Researchers have demonstrated that, following the decrease of the atmospheric concentrations of ODS (ozone depleting substances), the antarctic ozone layer has begun to mend.
Compared to its largest area in 2000, the September ozone hole has actually shrunk by 4 million km2. The researchers model, which separates the effect of ODS from those of weather and volcanic emissions, that also influence the ozone layer, confirmed that this decrease was due to the decrease of the stratospheric chlorine loading (figure 2 from the NOAA Ozone Depleting Gas Index ODGI page).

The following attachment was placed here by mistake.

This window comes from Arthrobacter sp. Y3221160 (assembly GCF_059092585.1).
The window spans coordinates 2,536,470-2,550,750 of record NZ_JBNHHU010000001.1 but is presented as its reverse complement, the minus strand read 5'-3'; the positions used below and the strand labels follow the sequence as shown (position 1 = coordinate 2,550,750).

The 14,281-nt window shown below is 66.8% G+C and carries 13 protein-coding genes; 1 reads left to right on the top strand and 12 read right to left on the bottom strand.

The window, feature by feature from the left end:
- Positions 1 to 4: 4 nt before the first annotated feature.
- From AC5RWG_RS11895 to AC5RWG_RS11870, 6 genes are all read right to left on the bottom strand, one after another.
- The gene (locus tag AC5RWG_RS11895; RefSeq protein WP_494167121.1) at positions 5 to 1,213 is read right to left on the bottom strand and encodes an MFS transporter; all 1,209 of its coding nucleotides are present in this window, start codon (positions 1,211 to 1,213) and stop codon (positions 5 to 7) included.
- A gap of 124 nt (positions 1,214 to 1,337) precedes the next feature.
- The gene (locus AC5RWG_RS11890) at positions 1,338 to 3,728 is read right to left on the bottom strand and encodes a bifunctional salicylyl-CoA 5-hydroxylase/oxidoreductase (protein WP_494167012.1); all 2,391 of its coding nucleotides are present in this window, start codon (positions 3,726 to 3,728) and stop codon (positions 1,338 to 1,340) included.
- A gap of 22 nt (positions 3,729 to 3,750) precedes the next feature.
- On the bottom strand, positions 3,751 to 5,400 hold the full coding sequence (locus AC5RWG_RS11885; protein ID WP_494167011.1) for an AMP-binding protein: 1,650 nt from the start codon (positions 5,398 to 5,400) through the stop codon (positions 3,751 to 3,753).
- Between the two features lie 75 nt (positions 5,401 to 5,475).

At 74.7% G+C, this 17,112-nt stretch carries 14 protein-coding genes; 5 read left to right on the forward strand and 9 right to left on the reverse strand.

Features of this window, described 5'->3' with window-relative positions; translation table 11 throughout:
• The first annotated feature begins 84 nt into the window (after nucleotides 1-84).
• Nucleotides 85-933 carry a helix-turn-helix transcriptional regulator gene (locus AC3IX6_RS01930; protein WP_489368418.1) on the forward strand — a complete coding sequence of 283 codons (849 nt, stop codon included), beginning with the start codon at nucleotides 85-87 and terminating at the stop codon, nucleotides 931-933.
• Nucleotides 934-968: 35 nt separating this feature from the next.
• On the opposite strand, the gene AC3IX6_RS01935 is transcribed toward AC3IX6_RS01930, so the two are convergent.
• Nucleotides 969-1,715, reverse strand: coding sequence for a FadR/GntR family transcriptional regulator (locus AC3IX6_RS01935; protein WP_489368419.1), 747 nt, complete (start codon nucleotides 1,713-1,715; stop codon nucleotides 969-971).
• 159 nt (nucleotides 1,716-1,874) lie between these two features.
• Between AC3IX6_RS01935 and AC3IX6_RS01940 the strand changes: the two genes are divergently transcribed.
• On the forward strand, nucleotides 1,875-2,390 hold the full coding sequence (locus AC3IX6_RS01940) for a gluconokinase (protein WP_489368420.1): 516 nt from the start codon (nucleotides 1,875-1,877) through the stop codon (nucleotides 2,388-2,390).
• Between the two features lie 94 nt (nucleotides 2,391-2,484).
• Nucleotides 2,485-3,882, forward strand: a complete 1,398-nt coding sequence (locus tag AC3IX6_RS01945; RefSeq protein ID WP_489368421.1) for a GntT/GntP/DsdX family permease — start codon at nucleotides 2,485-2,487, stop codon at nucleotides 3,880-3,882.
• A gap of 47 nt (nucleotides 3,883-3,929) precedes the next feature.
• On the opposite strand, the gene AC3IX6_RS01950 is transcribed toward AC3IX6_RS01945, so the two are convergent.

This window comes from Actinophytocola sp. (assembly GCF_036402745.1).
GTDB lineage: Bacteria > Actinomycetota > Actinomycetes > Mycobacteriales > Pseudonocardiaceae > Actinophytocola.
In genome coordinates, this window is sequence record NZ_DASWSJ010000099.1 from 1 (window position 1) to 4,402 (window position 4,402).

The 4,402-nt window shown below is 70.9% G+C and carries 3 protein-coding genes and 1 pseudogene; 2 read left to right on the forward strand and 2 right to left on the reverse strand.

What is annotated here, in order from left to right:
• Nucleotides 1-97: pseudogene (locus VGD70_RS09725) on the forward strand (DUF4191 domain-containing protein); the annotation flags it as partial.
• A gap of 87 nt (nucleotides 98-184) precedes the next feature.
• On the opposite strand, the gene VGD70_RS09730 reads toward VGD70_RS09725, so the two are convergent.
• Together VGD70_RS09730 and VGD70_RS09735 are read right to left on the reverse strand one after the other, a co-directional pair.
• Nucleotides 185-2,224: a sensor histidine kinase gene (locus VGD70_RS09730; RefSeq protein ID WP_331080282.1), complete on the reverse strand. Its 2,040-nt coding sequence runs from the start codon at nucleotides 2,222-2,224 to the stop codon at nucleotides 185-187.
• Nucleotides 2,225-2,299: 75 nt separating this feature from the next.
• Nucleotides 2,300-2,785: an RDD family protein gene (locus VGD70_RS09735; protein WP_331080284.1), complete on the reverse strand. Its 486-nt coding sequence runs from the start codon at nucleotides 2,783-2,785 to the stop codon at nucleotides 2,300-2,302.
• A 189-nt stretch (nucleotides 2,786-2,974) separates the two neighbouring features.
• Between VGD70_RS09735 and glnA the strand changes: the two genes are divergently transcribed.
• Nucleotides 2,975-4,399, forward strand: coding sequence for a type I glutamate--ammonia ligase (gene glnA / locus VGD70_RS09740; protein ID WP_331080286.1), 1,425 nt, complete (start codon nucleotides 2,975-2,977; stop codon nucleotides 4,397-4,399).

The model also helped to explain the anomalously large October 2015 ozone hole, which was primarily due to the Calbuco (Chile) volcanic eruption in April 2015 that filled the atmosphere with sulfur particles, triggering ozone-destroying reactions.
Contrary to most studies which focus on the October situation, when the ozone hole is at its largest, but also subject to other factors than stratospheric chlorine, the researchers looked at September, when sunlight is back after winter and chemical reactions start to influence the ozone layer. They showed that the rate at which the hole opens up in September has slowed down as the stratospheric chlorine has decreased, which explains why the hole is appearing now around ten days later than in earlier years.
Source: MIT News